Every month with a new baby brings exciting new developments, and to help you know what to expect – and when to expect it – we’ve pulled together this guide to the key stages during the first 24 months of your baby’s life.
What are Baby Milestones?
If you’re a first-time parent, it’s likely that you were already thinking about when your little one would start to smile, giggle, walk, and talk long before they were born!
Sam Saunders from The Baby Guru says that “as parents and caregivers we have a significant impact on a child’s development. It can be challenging, but also so rewarding watching them grow, explore and discover all the opportunities that’re offered to them”.
Every month with a new baby brings with it exciting developments. So, to help you know what to expect – and when to expect it – we’ve pulled together this guide to the key stages during the first 24 months of your baby’s life.
Let’s get started!
0-3 Month Development
During these early months, it may feel like your tiny new arrival is settling into in a non-stop cycle of eating, sleeping, crying, and pooping. Outside of that repetitive routine, there’s actually tons of other amazing stuff going on with their little body, and they’ll develop loads in the first three months!
At about one month old, your little one may be able to briefly hold your gaze. It’s proven that newborn babies can see large shapes and faces when they’re near them, so even in the early days, time spent interacting is super important for their development.
They’ll hold and examine their own hands, be able to follow a toy held in front of them in a semi-circle, and can grasp and hold your finger, uttering little noises when content. You can also look forward to your baby lifting their head on their own and learning how to smile!
You can begin to introduce tummy time to your baby from birth by lying them on your chest when you're wide awake. Then, when your baby is ready, try doing tummy time on the floor. It helps to develop the muscles in their back, neck, and shoulders that they’ll need for sitting and crawling later on.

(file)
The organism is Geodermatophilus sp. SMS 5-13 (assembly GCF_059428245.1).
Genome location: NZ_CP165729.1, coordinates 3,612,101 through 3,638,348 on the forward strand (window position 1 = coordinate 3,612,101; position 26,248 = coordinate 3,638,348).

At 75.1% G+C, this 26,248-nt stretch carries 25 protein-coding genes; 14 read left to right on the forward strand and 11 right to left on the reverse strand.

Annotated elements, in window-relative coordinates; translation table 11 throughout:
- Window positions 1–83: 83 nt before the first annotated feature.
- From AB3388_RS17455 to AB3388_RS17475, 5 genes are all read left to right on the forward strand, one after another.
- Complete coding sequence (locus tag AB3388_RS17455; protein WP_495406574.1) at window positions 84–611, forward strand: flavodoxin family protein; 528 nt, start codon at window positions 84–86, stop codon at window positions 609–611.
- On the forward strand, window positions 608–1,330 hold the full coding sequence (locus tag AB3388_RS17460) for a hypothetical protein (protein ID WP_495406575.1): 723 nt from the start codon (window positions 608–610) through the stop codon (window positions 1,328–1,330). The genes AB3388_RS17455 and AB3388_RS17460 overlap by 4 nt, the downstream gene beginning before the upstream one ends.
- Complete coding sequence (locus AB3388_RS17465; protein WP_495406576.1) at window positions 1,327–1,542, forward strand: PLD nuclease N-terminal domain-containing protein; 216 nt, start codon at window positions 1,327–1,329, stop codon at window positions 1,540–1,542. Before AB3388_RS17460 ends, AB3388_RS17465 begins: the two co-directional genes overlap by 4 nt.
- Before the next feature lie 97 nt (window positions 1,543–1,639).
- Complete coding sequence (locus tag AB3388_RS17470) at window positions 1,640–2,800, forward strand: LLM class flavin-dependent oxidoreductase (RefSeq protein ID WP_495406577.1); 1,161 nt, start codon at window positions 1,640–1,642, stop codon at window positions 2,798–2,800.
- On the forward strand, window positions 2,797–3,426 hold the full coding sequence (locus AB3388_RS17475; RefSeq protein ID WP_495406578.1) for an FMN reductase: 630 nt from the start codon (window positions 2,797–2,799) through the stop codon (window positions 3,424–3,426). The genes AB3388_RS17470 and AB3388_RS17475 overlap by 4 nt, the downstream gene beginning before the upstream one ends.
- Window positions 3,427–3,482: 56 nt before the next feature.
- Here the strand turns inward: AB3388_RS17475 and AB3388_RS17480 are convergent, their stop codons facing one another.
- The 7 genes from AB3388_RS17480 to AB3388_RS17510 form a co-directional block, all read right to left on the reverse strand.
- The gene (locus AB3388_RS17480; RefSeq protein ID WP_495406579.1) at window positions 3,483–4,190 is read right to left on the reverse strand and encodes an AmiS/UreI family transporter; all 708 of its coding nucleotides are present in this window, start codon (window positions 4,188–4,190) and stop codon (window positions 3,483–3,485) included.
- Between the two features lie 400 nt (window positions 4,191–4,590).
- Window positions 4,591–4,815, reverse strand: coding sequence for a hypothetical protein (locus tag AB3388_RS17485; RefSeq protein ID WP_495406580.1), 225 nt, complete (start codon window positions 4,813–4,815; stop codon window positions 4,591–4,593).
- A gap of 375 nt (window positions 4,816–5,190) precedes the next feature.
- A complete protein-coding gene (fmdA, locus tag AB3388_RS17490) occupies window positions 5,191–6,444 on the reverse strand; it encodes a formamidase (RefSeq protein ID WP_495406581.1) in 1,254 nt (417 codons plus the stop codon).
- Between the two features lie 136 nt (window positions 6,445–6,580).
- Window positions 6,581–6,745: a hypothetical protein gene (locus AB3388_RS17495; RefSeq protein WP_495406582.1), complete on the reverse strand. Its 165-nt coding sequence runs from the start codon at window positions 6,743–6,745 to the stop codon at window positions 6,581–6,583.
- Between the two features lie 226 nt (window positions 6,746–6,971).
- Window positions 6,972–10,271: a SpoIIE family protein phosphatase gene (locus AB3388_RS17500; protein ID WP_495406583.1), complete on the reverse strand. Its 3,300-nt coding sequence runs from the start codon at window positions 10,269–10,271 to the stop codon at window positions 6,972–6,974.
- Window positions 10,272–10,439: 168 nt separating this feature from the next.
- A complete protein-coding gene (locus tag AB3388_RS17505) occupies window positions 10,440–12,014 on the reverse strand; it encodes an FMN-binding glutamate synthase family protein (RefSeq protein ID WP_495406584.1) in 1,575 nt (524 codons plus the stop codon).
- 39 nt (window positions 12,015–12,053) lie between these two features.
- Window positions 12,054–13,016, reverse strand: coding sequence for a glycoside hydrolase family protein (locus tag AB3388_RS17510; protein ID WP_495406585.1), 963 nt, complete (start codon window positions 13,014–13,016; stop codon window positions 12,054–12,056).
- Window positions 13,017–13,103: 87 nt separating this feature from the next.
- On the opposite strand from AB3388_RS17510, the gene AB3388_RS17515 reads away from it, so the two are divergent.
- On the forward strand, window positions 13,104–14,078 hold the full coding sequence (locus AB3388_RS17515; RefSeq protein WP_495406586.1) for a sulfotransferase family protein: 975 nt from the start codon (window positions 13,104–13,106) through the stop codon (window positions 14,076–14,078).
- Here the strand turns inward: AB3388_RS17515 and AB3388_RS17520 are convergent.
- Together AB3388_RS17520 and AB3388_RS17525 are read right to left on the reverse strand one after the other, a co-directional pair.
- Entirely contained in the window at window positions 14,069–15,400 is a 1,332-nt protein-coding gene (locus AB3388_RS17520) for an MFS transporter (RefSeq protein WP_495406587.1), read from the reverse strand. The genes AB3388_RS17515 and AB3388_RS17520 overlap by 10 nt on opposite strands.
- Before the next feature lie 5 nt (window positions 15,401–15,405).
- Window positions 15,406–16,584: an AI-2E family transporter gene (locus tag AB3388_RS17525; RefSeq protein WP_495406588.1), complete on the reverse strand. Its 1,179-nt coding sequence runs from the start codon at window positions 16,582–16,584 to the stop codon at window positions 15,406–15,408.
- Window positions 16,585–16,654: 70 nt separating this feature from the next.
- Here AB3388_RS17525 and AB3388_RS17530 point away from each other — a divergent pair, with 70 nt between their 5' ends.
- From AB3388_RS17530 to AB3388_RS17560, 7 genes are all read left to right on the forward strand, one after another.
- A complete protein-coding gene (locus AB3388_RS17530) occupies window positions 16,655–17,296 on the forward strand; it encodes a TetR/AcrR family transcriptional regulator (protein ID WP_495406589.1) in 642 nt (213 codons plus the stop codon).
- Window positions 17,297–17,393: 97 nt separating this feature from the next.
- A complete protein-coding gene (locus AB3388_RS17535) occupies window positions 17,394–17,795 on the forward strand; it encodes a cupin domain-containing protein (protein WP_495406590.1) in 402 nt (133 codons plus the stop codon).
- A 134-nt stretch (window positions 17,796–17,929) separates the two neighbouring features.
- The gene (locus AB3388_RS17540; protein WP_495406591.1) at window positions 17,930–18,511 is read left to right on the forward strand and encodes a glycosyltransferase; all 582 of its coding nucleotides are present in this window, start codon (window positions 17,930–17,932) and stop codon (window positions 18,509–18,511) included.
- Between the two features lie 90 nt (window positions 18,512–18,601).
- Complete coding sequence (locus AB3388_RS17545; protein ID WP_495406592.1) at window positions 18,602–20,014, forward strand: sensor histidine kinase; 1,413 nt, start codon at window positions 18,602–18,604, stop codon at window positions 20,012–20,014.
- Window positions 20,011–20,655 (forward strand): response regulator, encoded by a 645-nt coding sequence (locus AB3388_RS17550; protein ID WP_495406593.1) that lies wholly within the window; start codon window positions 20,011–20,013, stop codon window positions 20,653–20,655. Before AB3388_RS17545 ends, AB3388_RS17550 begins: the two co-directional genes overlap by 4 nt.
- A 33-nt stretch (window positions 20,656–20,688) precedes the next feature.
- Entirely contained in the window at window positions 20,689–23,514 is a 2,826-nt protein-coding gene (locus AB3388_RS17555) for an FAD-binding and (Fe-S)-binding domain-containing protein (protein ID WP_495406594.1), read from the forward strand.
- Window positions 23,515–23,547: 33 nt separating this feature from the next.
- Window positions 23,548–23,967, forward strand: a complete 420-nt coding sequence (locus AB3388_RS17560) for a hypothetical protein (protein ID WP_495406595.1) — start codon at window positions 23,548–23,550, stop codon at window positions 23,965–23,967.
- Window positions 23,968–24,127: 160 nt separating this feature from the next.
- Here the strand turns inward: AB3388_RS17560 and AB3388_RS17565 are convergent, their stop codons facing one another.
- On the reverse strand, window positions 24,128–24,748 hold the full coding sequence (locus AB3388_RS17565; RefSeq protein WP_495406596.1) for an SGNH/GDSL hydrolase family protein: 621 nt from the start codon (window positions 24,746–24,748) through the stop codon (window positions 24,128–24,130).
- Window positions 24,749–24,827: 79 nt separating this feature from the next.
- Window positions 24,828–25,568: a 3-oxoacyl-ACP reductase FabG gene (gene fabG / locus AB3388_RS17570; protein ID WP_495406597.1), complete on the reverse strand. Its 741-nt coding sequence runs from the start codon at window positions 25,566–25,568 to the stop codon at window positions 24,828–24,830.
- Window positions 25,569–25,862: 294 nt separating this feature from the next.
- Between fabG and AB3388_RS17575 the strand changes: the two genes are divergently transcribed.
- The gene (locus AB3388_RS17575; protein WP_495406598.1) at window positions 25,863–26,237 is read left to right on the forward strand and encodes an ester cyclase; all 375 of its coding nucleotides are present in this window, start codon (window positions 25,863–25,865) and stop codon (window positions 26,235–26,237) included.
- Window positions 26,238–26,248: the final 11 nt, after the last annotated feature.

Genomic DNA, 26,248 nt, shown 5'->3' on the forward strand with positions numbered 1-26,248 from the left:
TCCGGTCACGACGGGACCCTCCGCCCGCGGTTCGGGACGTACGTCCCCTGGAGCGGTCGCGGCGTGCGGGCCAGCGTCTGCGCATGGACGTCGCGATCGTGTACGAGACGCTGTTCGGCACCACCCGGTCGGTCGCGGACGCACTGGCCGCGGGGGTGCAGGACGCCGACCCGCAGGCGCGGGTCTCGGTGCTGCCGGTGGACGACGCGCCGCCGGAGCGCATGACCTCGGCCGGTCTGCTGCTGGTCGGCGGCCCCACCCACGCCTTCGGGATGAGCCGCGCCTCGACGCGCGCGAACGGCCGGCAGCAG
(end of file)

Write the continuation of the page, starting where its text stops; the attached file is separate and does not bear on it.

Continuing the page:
It can take some babies a bit of time to get used to lying on their tummy, so try putting some toys out within easy reach and propping your baby up a bit by putting a small, rolled-up towel under their arms. If they still seem unsure, that’s okay, some babies just don’t like being put on their tummies and that’ll change as they continue to develop week by week.
By three months of age, your little one will show some real developments in their speech, language, and communication skills, showing excitement at the sound of voices, the bath water running or even footsteps approaching.
4-6 Month Development
Between four and six months, babies start seeing in 3D and can focus on things a little further away. Your little one will now begin to recognise their own name, show emotions like excitement, likes and dislikes, and they’ll start babbling to communicate with you.
They’ll copy the movements, facial expressions and sounds of others and start blowing raspberries, so get your tissues ready!
Most babies begin teething by the six-month mark, and they’ll start sucking and chewing on anything and everything. At the same time, you’ll be ready to begin weaning. Bring on the soft finger foods and mush – it’s messy, but also lots of fun!
7-9 Month Development
Get ready to be kept on your toes because your baby will probably start crawling or shuffling around the house on their bottom during these months. Make sure that your home is baby-proofed and that they have a safe space to explore.
Over the course of these months, they’ll learn how to sit for a long time without support, reach out for objects, and use gestures like pointing to show you things. Their fine motor skills will kick into gear, and they’ll be able to poke at small objects, grasp string between their finger and thumb using a pincer grip and start to enjoy letting go of objects over the side of the highchair or cot – uh oh!